by Wyn Staheli
December 28th, 2017
Orthognathic surgery is corrective jaw surgery, which payers classify as either medically necessary or aesthetic (not medically necessary). With most payers, surgery performed to correct functional impairments, after conservative measures have failed, would be considered medically necessary.
Conditions considered medically necessary for this surgery may include:
- Skeletal deformities of the maxilla or mandible causing significant dysfunction of the muscles
that move the jaw and the temporomandibular joints, including: antero-posterior discrepancies, vertical discrepancies, transverse discrepancies, or asymmetries (Q67.0)
- Irritation of buccal or lingual soft tissues from the opposing arch in a patient with a deep overbite
- Skeletal discrepancies associated with sleep apnea, airway defects, and soft tissue discrepancies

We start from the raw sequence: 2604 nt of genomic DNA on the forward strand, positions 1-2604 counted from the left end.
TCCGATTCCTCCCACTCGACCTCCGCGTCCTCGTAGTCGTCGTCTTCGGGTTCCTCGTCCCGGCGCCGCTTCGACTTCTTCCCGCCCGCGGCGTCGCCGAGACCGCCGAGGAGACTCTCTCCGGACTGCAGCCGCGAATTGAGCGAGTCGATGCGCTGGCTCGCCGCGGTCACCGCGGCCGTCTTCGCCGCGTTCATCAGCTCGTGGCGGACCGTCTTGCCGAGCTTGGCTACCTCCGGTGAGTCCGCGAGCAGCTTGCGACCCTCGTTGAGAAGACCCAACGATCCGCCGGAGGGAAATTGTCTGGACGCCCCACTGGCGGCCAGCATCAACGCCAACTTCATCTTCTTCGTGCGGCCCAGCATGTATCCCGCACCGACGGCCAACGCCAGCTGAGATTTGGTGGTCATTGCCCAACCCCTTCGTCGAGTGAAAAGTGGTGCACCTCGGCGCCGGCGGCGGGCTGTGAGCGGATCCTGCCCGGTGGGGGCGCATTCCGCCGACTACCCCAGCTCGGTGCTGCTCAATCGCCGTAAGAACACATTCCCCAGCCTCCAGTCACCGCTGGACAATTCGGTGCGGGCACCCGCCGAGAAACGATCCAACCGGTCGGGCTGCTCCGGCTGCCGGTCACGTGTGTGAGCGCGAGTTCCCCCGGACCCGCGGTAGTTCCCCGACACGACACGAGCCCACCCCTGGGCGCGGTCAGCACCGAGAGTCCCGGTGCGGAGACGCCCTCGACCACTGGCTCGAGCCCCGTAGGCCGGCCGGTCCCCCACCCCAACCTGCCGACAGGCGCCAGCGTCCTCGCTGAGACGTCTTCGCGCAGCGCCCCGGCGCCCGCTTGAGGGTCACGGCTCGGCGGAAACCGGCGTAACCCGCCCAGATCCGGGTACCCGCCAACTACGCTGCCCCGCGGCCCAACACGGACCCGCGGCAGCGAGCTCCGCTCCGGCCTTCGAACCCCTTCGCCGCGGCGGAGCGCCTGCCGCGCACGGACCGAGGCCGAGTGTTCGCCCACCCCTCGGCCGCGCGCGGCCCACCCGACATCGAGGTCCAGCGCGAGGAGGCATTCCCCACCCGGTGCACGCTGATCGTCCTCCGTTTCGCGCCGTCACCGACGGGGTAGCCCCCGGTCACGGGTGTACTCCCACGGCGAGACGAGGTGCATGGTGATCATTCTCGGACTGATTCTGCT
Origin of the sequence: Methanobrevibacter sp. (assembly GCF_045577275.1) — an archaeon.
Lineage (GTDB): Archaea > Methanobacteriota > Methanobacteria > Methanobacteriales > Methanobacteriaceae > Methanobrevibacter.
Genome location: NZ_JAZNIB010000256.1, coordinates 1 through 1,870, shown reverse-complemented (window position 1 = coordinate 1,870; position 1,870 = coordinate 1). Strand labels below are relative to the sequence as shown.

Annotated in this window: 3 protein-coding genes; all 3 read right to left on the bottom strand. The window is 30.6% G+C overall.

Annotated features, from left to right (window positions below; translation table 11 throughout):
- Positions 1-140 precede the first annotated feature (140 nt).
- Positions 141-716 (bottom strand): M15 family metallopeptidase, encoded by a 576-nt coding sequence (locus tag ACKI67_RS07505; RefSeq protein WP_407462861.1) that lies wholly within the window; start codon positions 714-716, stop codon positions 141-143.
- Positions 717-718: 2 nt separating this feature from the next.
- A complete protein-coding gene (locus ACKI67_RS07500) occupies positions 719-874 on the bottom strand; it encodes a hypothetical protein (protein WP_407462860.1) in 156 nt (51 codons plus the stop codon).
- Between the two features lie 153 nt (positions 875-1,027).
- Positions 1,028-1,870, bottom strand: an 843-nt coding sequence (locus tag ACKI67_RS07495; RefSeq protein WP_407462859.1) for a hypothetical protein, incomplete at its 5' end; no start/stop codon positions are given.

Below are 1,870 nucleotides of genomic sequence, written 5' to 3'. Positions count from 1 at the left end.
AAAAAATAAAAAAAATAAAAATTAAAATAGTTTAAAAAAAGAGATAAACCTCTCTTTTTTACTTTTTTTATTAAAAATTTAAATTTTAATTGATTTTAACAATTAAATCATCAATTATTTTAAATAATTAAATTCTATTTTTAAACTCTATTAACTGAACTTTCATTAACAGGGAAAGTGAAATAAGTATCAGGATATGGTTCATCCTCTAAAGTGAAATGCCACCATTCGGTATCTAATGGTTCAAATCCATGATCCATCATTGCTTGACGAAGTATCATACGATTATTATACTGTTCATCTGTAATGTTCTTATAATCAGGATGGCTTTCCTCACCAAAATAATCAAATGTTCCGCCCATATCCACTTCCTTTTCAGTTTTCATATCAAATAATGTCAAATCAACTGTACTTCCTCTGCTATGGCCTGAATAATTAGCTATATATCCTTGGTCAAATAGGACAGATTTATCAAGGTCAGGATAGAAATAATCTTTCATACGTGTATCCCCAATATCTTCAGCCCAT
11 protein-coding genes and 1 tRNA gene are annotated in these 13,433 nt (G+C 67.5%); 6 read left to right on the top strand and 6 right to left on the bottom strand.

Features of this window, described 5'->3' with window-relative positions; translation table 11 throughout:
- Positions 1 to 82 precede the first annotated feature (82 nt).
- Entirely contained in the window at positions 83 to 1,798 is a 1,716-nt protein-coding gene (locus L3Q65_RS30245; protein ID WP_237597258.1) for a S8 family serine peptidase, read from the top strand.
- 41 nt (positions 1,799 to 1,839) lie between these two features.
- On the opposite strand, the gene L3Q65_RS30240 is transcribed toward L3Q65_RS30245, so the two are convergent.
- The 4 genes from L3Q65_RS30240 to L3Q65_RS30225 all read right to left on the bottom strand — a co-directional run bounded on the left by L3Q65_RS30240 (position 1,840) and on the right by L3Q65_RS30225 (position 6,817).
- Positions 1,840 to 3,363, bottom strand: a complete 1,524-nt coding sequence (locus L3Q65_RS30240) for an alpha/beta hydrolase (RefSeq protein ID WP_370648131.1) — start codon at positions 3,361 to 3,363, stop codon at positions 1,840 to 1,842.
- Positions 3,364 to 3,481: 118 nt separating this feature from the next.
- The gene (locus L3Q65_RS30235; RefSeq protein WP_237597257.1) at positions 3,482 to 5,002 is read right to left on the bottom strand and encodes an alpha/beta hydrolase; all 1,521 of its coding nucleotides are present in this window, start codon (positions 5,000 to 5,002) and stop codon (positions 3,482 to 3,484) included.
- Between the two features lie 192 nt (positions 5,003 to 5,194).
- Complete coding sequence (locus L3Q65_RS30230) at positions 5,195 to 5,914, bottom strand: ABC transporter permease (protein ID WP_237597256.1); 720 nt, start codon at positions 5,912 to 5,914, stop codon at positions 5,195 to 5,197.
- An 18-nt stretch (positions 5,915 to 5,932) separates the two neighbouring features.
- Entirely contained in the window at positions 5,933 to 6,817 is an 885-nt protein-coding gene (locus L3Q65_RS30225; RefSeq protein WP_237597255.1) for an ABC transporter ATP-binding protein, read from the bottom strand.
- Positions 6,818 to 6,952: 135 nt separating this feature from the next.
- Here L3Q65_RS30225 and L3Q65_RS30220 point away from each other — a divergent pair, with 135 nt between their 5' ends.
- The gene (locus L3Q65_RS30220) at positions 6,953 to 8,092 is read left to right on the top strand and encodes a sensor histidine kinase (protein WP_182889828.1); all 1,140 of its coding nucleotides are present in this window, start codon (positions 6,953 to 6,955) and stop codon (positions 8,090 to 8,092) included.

- Acute traumatic facial injuries and/or their post surgical sequela
- Benign tumors, malignant tumors, cysts, or their post-surgical sequela
- Congenital anomalies like midface hypoplasia (Q87.0), Pierre Robin Syndrome (Q87.0), Hemifacial microsomia (Q67.4), and Treacher Collins Syndrome (Q75.4)
- Cleft palate (Q35.-), Cleft lip (Q36.-), or both cleft palate with cleft lip (Q37.-)
- Obstructive sleep apnea (G47.33)
- Speech deficits supporting speech impairment (R47.-)
- Supraeruption of a dento-alveolar segment due to lack of opposing occlusion creating dysfunction with failed trial of prosthetics
Note: Always check individual payer policies to identify the specific criteria that must be met for the diagnosis to qualify as medically necessary for orthognathic surgery, as each payer policy may slightly differ from the other.
TIP: Orthognathic surgery for temporomandibular joint pathology, pain, or dysfunction is generally considered experimental/investigational and therefore excluded from coverage. There may be exceptions to this so be sure to verify specific payer policies.